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Climate change and energy

How China hopes to secure its supply chain for critical minerals

China is building up domestic production of ultra-pure quartz, which is currently produced predominantly in North Carolina.

September 13, 2023
rock encircled by barbed wire
Stephanie Arnett/MITTR | Envato

This story first appeared in China Report, MIT Technology Review’s newsletter about technology developments in China. Sign up to receive it in your inbox every Tuesday.

When China announced back in July that it was restricting exports of germanium and gallium, it was a reminder of the leverage that China holds in the global supply chain for critical minerals, a group of 50 materials determined by the US government to be of high strategic importance.

These minerals are used in computer chips and precision weapons, but they are also important in clean tech, the technologies that will help the world transition to renewable energy to combat climate change. I recently talked to Seaver Wang, co-director of the climate and energy team at the Breakthrough Institute, a California-based environmental think tank that funds energy policy research, to understand more about the role critical minerals play.

Here are five big questions I asked Wang about China’s policies on critical minerals. The conversation has been lightly edited for length and clarity.

Does China depend on the global supply chain for critical minerals? 

Wang: When we talk about China's dominance of critical minerals, it’s really often at the processing stage. But China is importing raw ore to be processed.

The most important, interesting minerals from a clean-tech perspective are platinum group metals [that are used in technologies that turn hydrogen into power]. So metals like iridium, platinum, palladium, [and] zirconium are used in various fuel cell technologies and in the electrolyzers themselves. A huge amount of that production actually comes from South Africa.

And then cobalt—75% comes from the DRC [Democratic Republic of Congo]. High-purity quartz [which is used across the solar manufacturing sector and also for computer chips]—most of it comes from the US. An interesting one is actually thorium for nuclear [power plants], because China is experimenting with thorium-fueled fast reactors as part of the nuclear demonstration projects. And nickel—a heavy amount of it comes from Indonesia.

Does the Chinese government consider the fact it has to import lots of minerals a vulnerability? 

Wang: China’s lead in developing novel battery technologies like sodium-ion batteries is because of efforts to ensure supply chain resiliency. A sodium-ion battery insulates you from the lithium supply chain uncertainty and from [that of] nickel and cobalt. A lot of the R&D efforts were heavily supported because they have supply chain advantages.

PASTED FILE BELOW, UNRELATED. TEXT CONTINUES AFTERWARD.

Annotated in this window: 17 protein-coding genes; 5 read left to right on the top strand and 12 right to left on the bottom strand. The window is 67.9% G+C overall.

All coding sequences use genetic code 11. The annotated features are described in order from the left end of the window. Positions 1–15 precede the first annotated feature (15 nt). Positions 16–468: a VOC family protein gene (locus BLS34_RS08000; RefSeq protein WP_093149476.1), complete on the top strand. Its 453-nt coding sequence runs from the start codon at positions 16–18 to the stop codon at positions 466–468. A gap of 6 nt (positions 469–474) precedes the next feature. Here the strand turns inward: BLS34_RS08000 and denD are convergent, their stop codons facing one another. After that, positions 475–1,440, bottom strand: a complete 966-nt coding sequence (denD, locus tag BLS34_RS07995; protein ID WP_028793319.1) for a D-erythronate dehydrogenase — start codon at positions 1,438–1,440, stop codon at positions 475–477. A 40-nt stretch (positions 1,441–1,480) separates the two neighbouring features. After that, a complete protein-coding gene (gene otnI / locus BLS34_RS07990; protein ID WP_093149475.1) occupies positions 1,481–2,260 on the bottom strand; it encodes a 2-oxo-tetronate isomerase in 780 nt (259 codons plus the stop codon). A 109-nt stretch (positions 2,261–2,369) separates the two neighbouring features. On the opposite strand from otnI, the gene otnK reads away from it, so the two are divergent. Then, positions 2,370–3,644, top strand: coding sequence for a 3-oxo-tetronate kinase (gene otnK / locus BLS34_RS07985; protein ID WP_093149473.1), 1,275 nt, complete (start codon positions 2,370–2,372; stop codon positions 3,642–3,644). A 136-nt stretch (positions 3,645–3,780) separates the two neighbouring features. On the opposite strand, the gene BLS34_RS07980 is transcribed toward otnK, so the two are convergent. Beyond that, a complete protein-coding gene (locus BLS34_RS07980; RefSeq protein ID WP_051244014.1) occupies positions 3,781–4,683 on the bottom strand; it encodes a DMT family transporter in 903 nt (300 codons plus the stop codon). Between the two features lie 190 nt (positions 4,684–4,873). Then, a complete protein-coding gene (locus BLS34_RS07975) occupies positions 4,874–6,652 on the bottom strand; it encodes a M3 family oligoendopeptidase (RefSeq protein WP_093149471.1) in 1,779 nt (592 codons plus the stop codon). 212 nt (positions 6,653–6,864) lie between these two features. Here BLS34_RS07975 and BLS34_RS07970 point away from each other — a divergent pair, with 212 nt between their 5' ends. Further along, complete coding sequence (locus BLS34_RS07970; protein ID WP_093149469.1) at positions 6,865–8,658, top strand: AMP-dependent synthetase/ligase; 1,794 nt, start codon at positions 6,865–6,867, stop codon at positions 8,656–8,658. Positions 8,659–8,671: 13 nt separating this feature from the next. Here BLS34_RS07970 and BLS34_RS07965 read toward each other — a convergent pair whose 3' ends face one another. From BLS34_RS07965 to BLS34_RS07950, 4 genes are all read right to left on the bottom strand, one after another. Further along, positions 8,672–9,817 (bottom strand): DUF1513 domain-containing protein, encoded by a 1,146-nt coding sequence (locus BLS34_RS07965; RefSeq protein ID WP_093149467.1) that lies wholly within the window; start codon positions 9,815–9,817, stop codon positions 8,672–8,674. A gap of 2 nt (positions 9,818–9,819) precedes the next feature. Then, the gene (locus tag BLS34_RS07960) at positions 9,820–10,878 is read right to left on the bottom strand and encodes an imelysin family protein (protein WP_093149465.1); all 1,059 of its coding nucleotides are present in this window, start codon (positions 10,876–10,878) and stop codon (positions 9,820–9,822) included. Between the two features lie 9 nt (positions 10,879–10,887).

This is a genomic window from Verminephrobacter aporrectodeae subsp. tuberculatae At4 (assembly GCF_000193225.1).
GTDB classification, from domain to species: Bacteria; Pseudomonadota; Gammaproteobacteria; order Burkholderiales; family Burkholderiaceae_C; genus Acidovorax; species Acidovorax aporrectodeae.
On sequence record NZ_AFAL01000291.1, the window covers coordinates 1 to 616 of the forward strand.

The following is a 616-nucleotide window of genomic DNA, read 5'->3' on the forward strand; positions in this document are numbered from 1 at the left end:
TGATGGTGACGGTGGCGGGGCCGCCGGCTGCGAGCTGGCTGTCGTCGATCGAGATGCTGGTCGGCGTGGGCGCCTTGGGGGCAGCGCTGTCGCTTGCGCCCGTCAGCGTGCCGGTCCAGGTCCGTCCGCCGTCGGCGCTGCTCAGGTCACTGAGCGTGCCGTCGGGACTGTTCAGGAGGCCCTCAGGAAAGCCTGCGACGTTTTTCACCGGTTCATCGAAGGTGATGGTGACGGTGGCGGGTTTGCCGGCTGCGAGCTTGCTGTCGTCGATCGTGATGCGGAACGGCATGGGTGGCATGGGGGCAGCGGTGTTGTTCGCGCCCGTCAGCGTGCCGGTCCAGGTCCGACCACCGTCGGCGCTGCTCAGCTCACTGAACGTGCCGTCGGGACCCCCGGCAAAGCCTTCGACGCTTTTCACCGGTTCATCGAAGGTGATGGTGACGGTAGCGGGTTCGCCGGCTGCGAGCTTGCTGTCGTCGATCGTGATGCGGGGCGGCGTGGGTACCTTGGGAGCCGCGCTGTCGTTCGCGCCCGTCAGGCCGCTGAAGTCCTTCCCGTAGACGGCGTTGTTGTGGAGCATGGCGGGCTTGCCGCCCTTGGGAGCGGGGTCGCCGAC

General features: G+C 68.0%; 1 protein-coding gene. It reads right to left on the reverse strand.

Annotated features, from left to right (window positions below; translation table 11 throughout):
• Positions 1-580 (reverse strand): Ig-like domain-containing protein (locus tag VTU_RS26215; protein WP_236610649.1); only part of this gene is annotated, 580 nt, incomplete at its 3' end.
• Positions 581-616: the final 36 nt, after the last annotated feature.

[Ultra-pure quartz] is actually one example where there’ve been a lot of joint public-private efforts to develop more ultra-pure quartz capacity in China. They’re investing in domestic production because that’s one sector where North America dominates current production. [Two American companies in North Carolina] produce like 180,000 tons of ultra-pure quartz a year; [Jiangsu Pacific Quartz Products, a Chinese company] is scaling up [its capacity] this year from 5,000 to 20,000 tons; and that’s basically all of the global production.

And interestingly, the US has no export restrictions on ultra-pure quartz to China, [but] China actually has an import tariff of 16% on US ultra-pure quartz because they want to encourage more domestic reliance.

Does China want to build a self-sufficient domestic clean-tech supply chain? 

Wang: Whether it’s for the US or China, even though both are large countries, any fantasy of full self-sufficiency is clearly just a fantasy.

I think the smart policymakers in both countries are more thinking around being prepared for some decoupling or trade war, but they’re not trying to design industrial policy around a complete rupture. They are trying to [have] some domestic know-how, capacity, and other sources of supply so that if there was an export restriction on something, there would still be a price spike, and that industry might still go through some hard times but it would survive.

But the US and China are still regularly talking about how to collaborate on climate. Isn’t that inconsistent with the planning for decoupling? 

Wang: Climate advocates and activists may have a slightly unrealistic expectation that both sides can pursue the Hollywood ending, where we all work together to fight the global challenge of climate change.

That is probably a little unrealistic because the US and China just genuinely, genuinely have so many policy areas where there are strong disagreements. And so I think we have to rather agree to disagree, and the best path forward would be to set good guardrails on competition.